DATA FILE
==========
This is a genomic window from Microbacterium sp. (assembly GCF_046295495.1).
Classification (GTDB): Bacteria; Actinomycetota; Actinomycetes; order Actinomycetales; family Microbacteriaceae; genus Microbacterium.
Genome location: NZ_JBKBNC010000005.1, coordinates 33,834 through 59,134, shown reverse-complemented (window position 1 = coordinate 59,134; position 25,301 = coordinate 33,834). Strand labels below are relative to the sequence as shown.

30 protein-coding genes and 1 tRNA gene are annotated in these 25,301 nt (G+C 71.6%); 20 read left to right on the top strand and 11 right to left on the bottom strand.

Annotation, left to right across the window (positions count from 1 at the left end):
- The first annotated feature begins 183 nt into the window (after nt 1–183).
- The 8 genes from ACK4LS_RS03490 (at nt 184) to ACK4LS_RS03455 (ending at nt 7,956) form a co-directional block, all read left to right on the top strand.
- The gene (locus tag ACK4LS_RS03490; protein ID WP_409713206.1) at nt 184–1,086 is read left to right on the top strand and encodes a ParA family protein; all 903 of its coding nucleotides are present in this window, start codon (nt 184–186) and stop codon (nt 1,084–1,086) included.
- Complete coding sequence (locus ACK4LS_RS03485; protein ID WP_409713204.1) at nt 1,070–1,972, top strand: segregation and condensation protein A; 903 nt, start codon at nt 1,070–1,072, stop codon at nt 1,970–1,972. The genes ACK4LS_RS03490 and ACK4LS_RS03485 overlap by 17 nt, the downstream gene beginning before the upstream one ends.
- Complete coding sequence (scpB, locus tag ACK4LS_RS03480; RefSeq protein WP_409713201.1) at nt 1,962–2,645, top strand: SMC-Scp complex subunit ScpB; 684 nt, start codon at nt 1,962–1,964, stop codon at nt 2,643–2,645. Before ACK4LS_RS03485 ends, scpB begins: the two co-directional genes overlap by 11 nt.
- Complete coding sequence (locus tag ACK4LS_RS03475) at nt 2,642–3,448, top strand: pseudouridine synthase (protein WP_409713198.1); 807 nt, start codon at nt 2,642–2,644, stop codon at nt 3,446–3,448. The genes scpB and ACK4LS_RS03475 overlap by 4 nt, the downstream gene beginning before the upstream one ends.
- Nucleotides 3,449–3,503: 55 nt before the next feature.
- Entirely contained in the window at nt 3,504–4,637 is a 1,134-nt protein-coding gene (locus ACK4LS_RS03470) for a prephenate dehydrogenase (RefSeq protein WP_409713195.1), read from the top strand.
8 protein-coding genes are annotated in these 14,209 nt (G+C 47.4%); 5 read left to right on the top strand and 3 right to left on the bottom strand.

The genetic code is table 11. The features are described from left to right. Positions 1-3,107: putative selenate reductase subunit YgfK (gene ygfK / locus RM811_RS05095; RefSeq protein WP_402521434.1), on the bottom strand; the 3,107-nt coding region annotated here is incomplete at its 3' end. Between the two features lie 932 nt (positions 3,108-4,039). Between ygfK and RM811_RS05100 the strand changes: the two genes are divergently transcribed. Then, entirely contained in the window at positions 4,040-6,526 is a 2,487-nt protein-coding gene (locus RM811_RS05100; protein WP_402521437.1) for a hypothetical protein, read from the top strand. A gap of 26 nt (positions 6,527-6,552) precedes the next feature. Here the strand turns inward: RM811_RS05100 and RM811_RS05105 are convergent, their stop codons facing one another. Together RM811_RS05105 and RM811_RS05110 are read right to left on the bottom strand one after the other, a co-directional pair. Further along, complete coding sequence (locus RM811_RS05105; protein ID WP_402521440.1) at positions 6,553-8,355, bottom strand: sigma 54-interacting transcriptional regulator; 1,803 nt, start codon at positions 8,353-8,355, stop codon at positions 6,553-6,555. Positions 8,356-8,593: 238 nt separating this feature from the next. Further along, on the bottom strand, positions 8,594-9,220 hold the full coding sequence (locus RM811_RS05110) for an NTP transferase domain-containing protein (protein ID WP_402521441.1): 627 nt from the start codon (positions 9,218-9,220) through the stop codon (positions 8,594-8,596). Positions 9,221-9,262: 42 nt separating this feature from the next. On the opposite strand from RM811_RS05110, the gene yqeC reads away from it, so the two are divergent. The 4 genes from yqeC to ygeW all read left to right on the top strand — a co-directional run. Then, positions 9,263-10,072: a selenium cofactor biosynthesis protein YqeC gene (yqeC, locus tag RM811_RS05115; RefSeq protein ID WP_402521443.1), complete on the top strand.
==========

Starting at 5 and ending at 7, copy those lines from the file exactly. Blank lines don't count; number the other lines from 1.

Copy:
Annotation, left to right across the window (positions count from 1 at the left end):
- The first annotated feature begins 183 nt into the window (after nt 1–183).
- The 8 genes from ACK4LS_RS03490 (at nt 184) to ACK4LS_RS03455 (ending at nt 7,956) form a co-directional block, all read left to right on the top strand.